Monday, February 24, 2014
2015 Contenders: Caminar, by Skila Brown
Caminar is a verse novel about a boy named Carlos, who lives in Guatemala during that country's interminable civil war. When his sleepy village suddenly flashes into violence, Carlos is cut off from everyone he has known and loved, and struggling, not just with survival, but with what it means to truly be an adult.
It's not a secret around this blog that I don't like verse novels. However, Skila Brown demonstrates a clear, effective understanding of the poetic aspects of the form -- her line breaks are purposeful, her typographical choices are effective, and her metaphors are inventive. The verse novel form allows Brown to explore a larger conflict through a series of perfectly-delineated moments. This is the verse novel as it was meant to be written and experienced.
Frankly, Caminar is so polished and assured that it's hard for me to believe that it's actually Brown's first book. I try to shy away from making these kinds of pronouncements, but Caminar sure looks to me like the arrival of an important new voice in children's literature. It never talks down to its audience, even when the subject matter is nuanced and difficult. Carlos is a believable, conflicted hero, and the other characters are also well-described and three-dimensional -- a place where many verse novels run into trouble.The themes are also expertly woven into the narrative, especially the bits about the nahuales, the animal spirit guides that bring protection and insight.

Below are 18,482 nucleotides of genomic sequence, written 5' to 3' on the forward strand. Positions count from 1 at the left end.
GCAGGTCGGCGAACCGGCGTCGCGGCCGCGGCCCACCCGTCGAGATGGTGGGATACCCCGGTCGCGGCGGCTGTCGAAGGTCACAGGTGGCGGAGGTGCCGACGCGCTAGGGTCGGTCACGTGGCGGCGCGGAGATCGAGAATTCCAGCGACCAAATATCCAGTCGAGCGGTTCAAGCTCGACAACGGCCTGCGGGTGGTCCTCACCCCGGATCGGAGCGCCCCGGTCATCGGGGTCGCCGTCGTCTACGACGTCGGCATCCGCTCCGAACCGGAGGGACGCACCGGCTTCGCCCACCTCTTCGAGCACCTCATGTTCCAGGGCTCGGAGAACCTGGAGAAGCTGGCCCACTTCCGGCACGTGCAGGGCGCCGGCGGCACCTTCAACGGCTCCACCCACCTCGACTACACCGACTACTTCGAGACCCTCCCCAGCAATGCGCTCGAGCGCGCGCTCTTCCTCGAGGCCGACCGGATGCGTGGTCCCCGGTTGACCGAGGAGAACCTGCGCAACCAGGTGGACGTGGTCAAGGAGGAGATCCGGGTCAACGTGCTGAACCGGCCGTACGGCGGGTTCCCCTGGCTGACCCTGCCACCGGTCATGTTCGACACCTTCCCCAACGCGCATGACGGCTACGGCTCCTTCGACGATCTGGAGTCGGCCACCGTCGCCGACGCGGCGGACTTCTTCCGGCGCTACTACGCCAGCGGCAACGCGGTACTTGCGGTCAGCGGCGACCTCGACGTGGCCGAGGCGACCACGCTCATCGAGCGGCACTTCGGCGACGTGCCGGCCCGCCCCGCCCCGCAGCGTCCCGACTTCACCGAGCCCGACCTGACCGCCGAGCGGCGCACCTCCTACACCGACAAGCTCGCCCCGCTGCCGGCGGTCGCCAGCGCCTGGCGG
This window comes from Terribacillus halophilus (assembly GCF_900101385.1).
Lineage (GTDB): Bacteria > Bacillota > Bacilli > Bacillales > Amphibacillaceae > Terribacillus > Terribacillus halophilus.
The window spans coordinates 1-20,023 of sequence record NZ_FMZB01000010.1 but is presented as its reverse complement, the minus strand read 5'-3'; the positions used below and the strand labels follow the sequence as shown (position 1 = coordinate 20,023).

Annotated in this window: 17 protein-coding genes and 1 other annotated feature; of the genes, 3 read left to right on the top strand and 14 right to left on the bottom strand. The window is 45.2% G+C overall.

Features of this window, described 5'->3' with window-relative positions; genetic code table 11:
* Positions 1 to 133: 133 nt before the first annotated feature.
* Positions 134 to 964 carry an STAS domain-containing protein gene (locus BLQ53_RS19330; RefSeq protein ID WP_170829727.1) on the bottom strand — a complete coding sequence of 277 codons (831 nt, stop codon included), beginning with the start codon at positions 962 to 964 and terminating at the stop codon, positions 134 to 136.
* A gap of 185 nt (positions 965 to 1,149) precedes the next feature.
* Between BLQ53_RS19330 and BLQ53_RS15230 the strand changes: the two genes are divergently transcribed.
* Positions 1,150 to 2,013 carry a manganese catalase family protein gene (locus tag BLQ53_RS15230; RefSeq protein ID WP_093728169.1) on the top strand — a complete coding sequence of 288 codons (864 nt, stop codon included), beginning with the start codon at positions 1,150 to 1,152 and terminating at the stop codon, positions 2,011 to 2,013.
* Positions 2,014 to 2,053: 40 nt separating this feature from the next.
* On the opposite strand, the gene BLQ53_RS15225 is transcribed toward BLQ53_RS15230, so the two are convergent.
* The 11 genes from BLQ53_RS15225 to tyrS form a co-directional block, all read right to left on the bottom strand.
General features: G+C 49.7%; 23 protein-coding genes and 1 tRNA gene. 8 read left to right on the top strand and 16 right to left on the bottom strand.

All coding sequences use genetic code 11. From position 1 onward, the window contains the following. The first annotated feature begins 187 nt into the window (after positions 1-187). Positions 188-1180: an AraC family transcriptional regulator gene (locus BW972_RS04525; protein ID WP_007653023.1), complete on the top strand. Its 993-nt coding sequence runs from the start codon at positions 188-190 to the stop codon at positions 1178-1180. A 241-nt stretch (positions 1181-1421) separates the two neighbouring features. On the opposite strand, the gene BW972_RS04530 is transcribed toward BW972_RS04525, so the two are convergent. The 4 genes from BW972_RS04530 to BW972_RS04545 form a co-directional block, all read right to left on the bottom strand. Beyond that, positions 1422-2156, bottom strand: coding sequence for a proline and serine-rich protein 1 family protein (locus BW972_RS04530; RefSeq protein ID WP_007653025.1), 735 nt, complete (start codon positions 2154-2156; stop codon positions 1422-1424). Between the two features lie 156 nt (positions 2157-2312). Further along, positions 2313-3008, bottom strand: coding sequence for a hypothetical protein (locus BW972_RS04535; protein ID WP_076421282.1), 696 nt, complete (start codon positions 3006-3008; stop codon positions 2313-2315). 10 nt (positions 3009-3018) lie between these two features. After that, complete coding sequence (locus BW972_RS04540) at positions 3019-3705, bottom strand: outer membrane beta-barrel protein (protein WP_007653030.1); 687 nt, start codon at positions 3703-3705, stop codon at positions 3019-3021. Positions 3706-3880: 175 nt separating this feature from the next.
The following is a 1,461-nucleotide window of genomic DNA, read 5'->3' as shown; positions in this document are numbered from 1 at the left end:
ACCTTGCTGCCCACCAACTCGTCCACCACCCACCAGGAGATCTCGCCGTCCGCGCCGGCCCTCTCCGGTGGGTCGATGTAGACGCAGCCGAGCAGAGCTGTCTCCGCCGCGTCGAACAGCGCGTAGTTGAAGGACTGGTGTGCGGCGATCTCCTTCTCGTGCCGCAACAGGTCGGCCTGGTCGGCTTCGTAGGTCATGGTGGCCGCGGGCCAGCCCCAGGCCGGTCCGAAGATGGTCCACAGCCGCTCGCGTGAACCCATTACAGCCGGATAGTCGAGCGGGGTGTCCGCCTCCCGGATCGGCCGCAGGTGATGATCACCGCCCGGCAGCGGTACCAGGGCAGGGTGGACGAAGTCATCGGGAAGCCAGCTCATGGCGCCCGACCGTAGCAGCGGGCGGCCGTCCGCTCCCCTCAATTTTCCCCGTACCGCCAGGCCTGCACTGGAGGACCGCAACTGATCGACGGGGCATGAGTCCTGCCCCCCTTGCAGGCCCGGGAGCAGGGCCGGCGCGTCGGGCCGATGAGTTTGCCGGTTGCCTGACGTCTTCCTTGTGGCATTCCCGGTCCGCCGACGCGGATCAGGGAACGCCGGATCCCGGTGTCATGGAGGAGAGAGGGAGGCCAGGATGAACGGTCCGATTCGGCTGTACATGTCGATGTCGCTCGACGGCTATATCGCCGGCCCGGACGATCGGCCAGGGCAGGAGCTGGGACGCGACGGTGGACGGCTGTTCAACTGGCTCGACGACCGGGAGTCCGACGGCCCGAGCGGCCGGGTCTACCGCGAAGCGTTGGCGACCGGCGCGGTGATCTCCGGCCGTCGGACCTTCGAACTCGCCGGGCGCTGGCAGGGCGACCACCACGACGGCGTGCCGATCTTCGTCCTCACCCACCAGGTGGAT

One could complain that the epilogue isn't really necessary, though I think it helps to bring the narrative full circle. But otherwise, I can't find much to complain about in Caminar. It's smart, precise, and vivid, and I expect to be talking about it a lot more during the rest of the year.
Publication in March through Candlewick